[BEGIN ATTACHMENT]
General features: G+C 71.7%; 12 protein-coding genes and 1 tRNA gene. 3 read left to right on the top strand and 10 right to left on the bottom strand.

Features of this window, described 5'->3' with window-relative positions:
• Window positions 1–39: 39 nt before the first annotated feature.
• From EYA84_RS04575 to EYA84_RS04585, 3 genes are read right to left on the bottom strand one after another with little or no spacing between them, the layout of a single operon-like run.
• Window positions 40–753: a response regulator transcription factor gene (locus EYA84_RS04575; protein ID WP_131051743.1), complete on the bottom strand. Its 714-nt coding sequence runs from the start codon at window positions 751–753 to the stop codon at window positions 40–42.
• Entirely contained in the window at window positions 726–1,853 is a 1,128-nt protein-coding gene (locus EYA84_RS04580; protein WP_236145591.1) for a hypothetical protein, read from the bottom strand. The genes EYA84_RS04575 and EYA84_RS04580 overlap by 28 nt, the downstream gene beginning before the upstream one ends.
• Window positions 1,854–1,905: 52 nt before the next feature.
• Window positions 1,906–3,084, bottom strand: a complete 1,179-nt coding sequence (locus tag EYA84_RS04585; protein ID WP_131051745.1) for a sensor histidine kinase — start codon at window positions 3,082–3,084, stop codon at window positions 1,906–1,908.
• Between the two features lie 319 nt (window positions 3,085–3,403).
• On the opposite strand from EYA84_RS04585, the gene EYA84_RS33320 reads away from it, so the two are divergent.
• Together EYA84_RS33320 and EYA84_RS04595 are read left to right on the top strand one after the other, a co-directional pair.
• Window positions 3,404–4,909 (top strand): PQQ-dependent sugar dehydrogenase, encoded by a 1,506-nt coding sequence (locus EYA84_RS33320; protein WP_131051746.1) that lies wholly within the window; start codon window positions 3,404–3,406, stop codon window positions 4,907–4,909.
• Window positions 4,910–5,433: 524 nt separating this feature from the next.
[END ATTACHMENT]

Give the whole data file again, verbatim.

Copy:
General features: G+C 71.7%; 12 protein-coding genes and 1 tRNA gene. 3 read left to right on the top strand and 10 right to left on the bottom strand.

Features of this window, described 5'->3' with window-relative positions:
• Window positions 1–39: 39 nt before the first annotated feature.
• From EYA84_RS04575 to EYA84_RS04585, 3 genes are read right to left on the bottom strand one after another with little or no spacing between them, the layout of a single operon-like run.
• Window positions 40–753: a response regulator transcription factor gene (locus EYA84_RS04575; protein ID WP_131051743.1), complete on the bottom strand. Its 714-nt coding sequence runs from the start codon at window positions 751–753 to the stop codon at window positions 40–42.
• Entirely contained in the window at window positions 726–1,853 is a 1,128-nt protein-coding gene (locus EYA84_RS04580; protein WP_236145591.1) for a hypothetical protein, read from the bottom strand. The genes EYA84_RS04575 and EYA84_RS04580 overlap by 28 nt, the downstream gene beginning before the upstream one ends.
• Window positions 1,854–1,905: 52 nt before the next feature.
• Window positions 1,906–3,084, bottom strand: a complete 1,179-nt coding sequence (locus tag EYA84_RS04585; protein ID WP_131051745.1) for a sensor histidine kinase — start codon at window positions 3,082–3,084, stop codon at window positions 1,906–1,908.
• Between the two features lie 319 nt (window positions 3,085–3,403).
• On the opposite strand from EYA84_RS04585, the gene EYA84_RS33320 reads away from it, so the two are divergent.
• Together EYA84_RS33320 and EYA84_RS04595 are read left to right on the top strand one after the other, a co-directional pair.
• Window positions 3,404–4,909 (top strand): PQQ-dependent sugar dehydrogenase, encoded by a 1,506-nt coding sequence (locus EYA84_RS33320; protein WP_131051746.1) that lies wholly within the window; start codon window positions 3,404–3,406, stop codon window positions 4,907–4,909.
• Window positions 4,910–5,433: 524 nt separating this feature from the next.